Broadband project should be complete by year's end
By Chad Ingram
Published June 14, 2016
The county’s latest broadband connectivity project should be completed by year’s end, or most of it, at least.
In January, county councillors voted to spend $360,000 on a project with Bell that will improve or extend high-speed, broadband, 100 Mbps Internet to 24 public buildings in the municipality.
While there is no residential component to the project, it will create or improve the reach of a number of publicly accessible wireless hotspots.
Politicians have noted that the spend on Bell’s end is much larger than the county’s.
Bell has divided the project into two phases and during a June 8 meeting of the county’s finance and correspondence committee, treasurer Elaine Taylor told councillors that engineering visits to half the sites had been completed as of May 17. Taylor expected engineering visits to the remaining sites to be completed by the end of June.
“The one site that is problematic is the Minden arena,” Taylor told councillors. A report from the treasurer indicated the arena has no existing pathway for fibre-optic cable and that there is no apparent, simple way to gain access.
“However, an existing project to extend fibre to the new housing complex is likely to provide other options,” Taylor’s report reads. “We are currently waiting on the engineer for that project to contact us to discuss how to go forward with that site.”
Minden Hills township and the Kawartha Lakes Haliburton Housing Corporation are about to begin construction on an affordable housing complex at the end of Parkside Street near the arena’s parking lot.
“The majority of our sites will require the installation of fire rated conduit varying in distance,” the report reads. “Arrangement will also be made to do this work in-house. The IT manager will obtain pricing from local electricians for the equipment grounding.”
For now, the Haliburton County Development Corporation’s business incubator has been removed from the list of sites due to a potential relocation.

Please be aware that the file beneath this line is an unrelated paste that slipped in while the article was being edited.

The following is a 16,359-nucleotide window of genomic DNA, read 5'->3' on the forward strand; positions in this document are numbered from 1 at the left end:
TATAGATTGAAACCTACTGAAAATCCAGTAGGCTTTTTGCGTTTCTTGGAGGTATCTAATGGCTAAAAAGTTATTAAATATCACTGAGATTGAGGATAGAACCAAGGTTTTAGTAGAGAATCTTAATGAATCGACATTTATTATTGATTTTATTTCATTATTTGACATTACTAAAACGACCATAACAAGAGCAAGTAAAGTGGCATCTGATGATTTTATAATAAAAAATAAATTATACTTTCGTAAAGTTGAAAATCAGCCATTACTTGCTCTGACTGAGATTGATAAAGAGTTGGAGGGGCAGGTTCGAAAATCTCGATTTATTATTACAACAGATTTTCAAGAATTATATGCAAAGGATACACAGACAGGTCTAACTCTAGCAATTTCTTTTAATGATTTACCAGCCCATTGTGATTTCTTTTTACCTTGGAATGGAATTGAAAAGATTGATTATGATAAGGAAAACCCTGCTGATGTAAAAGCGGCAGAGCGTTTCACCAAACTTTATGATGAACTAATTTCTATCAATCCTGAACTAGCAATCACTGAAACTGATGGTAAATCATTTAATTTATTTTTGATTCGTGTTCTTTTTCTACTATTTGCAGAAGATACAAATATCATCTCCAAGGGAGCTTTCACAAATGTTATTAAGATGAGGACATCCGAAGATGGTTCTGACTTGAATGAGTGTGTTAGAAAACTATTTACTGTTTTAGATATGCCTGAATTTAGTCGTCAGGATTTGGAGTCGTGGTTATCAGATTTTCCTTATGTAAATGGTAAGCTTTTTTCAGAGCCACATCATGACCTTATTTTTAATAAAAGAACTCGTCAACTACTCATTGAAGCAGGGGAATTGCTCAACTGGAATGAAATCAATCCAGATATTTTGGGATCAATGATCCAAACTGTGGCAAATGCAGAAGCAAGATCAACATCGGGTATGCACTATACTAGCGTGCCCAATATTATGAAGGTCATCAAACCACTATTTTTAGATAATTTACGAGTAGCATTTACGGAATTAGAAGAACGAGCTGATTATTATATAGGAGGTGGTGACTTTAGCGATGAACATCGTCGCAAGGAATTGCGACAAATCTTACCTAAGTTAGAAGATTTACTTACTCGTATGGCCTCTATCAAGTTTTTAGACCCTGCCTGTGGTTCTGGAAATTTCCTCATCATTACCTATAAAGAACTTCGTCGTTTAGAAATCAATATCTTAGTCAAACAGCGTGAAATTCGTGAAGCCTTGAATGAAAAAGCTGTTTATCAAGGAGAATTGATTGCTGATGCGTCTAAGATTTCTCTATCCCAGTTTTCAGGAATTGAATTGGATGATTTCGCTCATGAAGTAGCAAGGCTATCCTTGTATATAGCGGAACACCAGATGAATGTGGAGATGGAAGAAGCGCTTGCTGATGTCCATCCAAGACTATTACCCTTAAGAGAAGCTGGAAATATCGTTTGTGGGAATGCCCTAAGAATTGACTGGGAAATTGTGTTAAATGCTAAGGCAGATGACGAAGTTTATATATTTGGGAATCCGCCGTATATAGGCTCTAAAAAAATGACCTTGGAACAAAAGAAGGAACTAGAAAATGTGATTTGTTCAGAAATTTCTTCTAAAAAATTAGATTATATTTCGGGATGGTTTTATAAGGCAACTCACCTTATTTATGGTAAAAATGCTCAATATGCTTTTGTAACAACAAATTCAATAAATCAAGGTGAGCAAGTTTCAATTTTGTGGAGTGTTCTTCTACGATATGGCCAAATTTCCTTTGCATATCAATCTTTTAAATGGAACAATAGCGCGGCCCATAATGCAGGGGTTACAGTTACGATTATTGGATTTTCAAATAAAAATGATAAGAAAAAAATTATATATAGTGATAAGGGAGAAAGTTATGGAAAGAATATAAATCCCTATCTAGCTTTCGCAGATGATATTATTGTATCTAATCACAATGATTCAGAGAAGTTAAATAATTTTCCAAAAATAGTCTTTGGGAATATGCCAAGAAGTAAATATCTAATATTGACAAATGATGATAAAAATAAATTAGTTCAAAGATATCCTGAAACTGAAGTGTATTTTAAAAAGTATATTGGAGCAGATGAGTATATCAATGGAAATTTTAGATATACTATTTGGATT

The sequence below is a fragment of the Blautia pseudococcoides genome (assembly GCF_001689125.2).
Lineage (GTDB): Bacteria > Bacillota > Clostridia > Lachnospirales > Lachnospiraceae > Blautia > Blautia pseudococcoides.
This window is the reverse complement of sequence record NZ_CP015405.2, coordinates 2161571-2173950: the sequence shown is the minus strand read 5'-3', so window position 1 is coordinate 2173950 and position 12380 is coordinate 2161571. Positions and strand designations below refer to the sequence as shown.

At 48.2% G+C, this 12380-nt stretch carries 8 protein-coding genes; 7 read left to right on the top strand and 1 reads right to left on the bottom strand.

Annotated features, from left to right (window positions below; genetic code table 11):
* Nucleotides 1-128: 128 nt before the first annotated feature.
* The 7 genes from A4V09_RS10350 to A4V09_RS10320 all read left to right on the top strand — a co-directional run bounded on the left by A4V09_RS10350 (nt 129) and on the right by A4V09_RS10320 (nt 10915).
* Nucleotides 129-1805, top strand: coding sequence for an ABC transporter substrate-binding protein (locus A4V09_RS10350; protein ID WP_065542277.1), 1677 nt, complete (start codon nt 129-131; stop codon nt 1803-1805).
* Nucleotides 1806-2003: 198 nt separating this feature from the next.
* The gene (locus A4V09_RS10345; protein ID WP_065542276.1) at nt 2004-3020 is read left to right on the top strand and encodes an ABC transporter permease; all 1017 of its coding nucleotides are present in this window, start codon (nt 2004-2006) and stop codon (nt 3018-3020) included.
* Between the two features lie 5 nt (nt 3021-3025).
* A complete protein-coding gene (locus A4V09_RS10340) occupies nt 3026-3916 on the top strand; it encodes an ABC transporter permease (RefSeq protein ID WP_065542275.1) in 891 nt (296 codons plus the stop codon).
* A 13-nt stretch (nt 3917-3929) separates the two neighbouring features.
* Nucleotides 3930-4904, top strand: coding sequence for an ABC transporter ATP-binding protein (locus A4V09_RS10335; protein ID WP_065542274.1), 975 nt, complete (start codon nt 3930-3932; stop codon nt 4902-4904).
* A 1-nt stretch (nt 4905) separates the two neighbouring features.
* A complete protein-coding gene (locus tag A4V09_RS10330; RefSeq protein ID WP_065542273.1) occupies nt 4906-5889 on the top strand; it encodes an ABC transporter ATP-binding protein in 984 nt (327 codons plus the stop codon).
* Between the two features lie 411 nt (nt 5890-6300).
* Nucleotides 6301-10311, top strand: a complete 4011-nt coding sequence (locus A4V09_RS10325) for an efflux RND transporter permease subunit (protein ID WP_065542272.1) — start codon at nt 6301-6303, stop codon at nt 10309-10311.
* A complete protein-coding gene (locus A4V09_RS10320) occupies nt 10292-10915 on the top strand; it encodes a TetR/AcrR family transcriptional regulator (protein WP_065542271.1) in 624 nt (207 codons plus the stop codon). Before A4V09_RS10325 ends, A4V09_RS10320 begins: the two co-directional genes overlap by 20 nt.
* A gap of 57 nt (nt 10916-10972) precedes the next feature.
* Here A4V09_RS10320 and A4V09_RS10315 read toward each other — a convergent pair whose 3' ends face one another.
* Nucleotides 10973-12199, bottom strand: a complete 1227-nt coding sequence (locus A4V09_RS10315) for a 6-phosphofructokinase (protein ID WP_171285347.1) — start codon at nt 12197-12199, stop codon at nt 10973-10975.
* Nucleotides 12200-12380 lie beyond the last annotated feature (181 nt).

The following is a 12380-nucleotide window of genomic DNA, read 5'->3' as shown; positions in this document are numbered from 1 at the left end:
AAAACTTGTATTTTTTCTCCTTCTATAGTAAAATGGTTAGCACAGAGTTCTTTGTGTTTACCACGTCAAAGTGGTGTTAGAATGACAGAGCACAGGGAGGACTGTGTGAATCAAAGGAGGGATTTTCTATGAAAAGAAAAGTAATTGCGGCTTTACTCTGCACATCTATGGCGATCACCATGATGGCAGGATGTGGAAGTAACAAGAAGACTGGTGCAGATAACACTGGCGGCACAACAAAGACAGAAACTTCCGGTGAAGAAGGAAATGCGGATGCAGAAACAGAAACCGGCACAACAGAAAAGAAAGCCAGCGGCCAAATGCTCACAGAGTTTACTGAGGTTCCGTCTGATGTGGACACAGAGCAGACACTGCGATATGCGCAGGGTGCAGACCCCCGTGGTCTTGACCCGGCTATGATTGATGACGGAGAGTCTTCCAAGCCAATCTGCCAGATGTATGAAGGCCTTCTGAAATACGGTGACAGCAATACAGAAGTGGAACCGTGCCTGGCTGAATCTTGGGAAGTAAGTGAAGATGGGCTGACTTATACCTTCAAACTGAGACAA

“If it is decided at a later date that the business incubator will remain at its current location we are still eligible to obtain the contract pricing from Bell,” Taylor’s report reads.
As for a completion date, “We really are relying on Bell to the push the times and we don’t really have a whole lot of control over timelines,” Taylor said.
However, the treasurer indicated she expected the majority of the sites to be connected before the end of 2016 and that a few may get finished in 2017.
The buildings that will be connected through the new project include the Haliburton County office on Newcastle Street in Minden; the Dysart, Gooderham, Minden, Wilberforce, Highland Grove and Cardiff branches of the Haliburton County Public Library; the Dorset Recreation Centre/library/Algonquin Highlands office on Main Street in Dorset; the Tory Hill and Minden EMS bases; the Algonquin Highlands office on North Shore Road; the Dysart arena; the Rails End Gallery; the Dysart township office; the Highlands East township office; the Minden Hills arena, the Minden Hills township
office; the county public works garages in Ingoldsby, Eagle Lake, Kinmount and Highland Grove; the Dysart roads garage; the Haliburton Highlands Museum; and the Minden Hills roads garage south of Minden.
Each of the county’s lower-tier townships have agreed to reimburse the county for annual service fees associated with the project. In Minden Hills, that bill will total approximately $13,000.
The county contributed $500,000 to the $170-million Eastern Ontario Regional Network broadband project that was completed in 2014. That project attempted to provide high-speed Internet to 95 per cent of homes and businesses in the area, although many residents in the county are still without access. Many residents
have also expressed discontentment with the quality of the satellite Internet service meant to fill the gap areas.
EORN is working on a rural wireless gap analysis.